Building and Breaking Barriers

'Pericardium' Brings a New Pulse to Israeli Dance

By Stacey Menchel

Published May 28, 2010.
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Edo Ceder and Ella Ben-Aharon explore emotional and physical boundaries in their dance.
Adi Shniderman
Edo Ceder and Ella Ben-Aharon explore emotional and physical boundaries in their dance.

Facing each other, kneeling on top of a restaurant bar, Ella and Edo slowly begin to dance. YelleB, the dance company, made up of Israeli duo Ella Ben-Aharon and Edo Ceder, is continually exploring new performance spaces, so it is no surprise that at the company’s benefit party a wine bar would be used as a stage. Their movement is hypnotic: a combination of unbridled release and exacting control. The powerful athletics of this partnership are refined by a beautiful intimacy. Each moves with a profound instinct, in constant dialogue with the other’s body.

YelleB’s newest performance piece, “Pericardium,” premiered May 27th at the Joyce SoHo. Its title, referring to the wall that guards the heart, is fitting because the piece explores the concept of physical and emotional walls, and the human need for self-protection. The multimedia work, which includes dynamic footage of the pair dancing at the mechitza of the Kotel and at the security fence along the West Bank, is the product of a unique collaboration with video artist Adi Shniderman and architect Mattias Neumann. “Pericardium,” featuring an original score by Israeli musicians Yoed Nir and Odeya Nini, uses a video backdrop and innovative set design to dissect the stage into different compartments and to challenge the traditional audience-performer boundary.

According to Ceder, the piece transcends political agendas to reveal the human stories behind the creation of walls: “The physical creation of walls emanates from the walls within us, the fears we have to open up emotionally, and the decisions that we make about what to allow in and what to keep out. By exploring external walls like the mechitza and the Separation Wall, we push the audience to turn inward and look literally into the heart to explore the need for self-protection.”

The themes of separation and togetherness are personal ones for Ceder and Ben-Aharon. The couple met at the end of 2008 at a dance festival in Israel, while Ben-Aharon, who had already been living in New York for five years, was on a vacation. Four days after meeting they started creating dance together. Ceder relocated to New York five weeks later.

Ben-Aharon believes that YelleB’s work is deepened because she and Ceder share a multidimensional sense of intimacy. She reveals, “We consistently explore the idea of walls as so much of our lives are spent together: work, dance, and love. It is challenging to find the needed boundaries without putting up too much of a blockade.”

Originally from Nazareth and trained in classical ballet, Ben-Aharon has been creating dance since her childhood. After the army, she danced with Kibbutz Dance Company 2, and then moved to California in 2000 to pursue a BFA in performance and dance composition at CalArts Institute.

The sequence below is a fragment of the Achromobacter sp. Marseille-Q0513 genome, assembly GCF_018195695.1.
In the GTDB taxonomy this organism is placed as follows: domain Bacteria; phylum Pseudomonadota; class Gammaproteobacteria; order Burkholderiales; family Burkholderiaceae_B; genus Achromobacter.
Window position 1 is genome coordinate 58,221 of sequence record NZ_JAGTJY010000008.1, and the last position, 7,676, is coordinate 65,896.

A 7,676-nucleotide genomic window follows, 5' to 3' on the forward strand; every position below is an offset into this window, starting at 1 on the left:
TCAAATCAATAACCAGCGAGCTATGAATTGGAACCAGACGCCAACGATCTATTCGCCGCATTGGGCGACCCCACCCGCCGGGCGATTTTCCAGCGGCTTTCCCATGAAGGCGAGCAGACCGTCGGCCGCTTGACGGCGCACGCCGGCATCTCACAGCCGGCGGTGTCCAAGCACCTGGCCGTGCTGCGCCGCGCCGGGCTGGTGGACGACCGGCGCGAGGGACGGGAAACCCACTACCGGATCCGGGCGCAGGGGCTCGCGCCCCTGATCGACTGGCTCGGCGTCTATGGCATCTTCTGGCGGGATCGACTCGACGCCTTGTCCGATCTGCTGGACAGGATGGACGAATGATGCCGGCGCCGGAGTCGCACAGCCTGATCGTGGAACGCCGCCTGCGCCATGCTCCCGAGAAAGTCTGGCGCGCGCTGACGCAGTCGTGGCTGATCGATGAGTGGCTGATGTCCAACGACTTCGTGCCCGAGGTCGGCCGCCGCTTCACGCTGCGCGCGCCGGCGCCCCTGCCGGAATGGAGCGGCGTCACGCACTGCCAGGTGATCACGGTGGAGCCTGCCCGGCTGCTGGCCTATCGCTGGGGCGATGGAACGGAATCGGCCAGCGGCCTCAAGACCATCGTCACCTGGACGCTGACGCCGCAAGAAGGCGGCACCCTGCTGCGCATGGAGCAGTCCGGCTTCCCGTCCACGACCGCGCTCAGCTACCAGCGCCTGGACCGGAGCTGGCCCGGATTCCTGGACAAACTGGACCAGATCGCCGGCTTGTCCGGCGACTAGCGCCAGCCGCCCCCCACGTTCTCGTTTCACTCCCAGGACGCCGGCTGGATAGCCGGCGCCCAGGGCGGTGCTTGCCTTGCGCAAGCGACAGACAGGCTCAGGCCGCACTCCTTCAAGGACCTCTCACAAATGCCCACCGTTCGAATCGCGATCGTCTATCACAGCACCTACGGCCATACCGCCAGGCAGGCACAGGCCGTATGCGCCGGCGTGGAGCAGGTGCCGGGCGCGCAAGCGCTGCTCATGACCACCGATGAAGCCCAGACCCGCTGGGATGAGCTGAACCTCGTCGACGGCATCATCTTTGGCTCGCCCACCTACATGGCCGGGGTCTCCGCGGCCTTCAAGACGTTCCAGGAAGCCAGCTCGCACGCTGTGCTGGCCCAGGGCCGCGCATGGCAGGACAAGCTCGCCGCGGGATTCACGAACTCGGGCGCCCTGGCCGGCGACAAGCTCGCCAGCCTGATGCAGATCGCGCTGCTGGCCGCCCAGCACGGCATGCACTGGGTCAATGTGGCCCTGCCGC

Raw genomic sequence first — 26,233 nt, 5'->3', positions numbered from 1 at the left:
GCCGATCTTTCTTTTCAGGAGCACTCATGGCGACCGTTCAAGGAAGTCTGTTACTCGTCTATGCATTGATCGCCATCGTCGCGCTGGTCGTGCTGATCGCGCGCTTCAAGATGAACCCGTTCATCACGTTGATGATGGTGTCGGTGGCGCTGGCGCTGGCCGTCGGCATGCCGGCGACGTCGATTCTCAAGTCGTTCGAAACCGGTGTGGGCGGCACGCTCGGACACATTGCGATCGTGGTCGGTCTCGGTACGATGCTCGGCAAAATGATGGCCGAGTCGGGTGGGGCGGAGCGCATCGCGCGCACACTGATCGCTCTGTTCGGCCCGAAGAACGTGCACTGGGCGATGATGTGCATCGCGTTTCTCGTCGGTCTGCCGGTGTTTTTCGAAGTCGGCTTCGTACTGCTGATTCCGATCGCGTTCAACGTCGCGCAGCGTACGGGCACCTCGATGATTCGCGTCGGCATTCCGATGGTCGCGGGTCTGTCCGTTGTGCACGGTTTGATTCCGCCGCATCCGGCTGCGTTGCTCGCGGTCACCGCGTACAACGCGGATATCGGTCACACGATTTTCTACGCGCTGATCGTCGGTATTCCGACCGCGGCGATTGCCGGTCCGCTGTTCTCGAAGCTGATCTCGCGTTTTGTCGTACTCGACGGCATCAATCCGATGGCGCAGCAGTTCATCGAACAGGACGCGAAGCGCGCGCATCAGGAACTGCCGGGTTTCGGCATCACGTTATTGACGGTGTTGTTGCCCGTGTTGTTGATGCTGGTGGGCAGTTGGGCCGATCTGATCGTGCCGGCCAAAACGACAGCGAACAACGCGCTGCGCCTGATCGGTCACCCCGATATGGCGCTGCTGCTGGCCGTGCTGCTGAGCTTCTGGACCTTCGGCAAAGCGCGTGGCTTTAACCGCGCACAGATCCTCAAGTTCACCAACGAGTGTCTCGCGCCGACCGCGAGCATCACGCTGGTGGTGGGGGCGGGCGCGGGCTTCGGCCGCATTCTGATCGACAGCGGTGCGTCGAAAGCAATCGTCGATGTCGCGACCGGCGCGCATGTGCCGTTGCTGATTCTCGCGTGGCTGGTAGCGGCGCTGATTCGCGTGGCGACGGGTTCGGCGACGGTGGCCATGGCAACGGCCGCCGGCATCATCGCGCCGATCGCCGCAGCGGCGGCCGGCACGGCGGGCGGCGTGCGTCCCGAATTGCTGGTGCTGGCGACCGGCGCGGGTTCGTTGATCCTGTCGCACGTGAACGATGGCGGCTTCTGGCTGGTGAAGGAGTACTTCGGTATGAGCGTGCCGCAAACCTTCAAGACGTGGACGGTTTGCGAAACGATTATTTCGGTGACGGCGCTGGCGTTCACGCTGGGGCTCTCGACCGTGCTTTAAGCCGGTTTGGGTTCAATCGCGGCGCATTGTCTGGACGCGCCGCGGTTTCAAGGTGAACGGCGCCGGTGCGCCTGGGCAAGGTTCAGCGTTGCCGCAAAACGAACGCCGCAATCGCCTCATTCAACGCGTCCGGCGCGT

Ceder came to dance in a less traditional way. An athlete, well-versed in yoga and Brazilian Jiujitsu, he began formal dance training in his late twenties. After a year of study with the Vertigo Dance Company, Ceder connected with performance duo Tomer Sharabi and Maya Stern which led him to a variety of dance projects throughout Israel, Asia, and Europe.

In addition to performing throughout the United States since 2009, Yelleb has also developed Dance Exposure, its own form of educational outreach. The educational initiative provides interactive artistic experiences to both dancers and non-dancers. In alternative settings, such as nursing homes or schools, the dancers expose new audiences to dance and foster communication and self-expression.

YelleB relates much of the intensity of its choreography to the experience of living in Israel. “In Israeli society people feel an urgency to create,” reveals Ceder, “and that is very stimulating for the development of dance.” While they take inspiration from other choreographers, such as Batsheva Dance Company’s Ohad Naharin, Ben-Aharon and Ceder develop their work intuitively from their own personal stories.

“Pericardium,” with its distinctive set and video design, is breaking new ground in the realm of dance performance. As Yelleb’s first full-evening length production, last night was the first substantial opportunity for New York audiences to witness these two extraordinary dancers. Ben-Aharon and Ceder demonstrate an exquisite skill for partnering — each intricate movement and gaze appears as if the dancers are sharing their innermost thoughts. The experience is passionate, articulate, and breathtaking.

Stacey Menchel received her Master’s degree in European and Mediterranean Studies from New York University. She has previously written on the Mediterranean experience of the Holocaust, and the Jewish community of Spain. Her current project examines contemporary Israeli dance.

Watch “Working Towards Pericardium,” a short documentary about the development of YelleB’s new performance piece:

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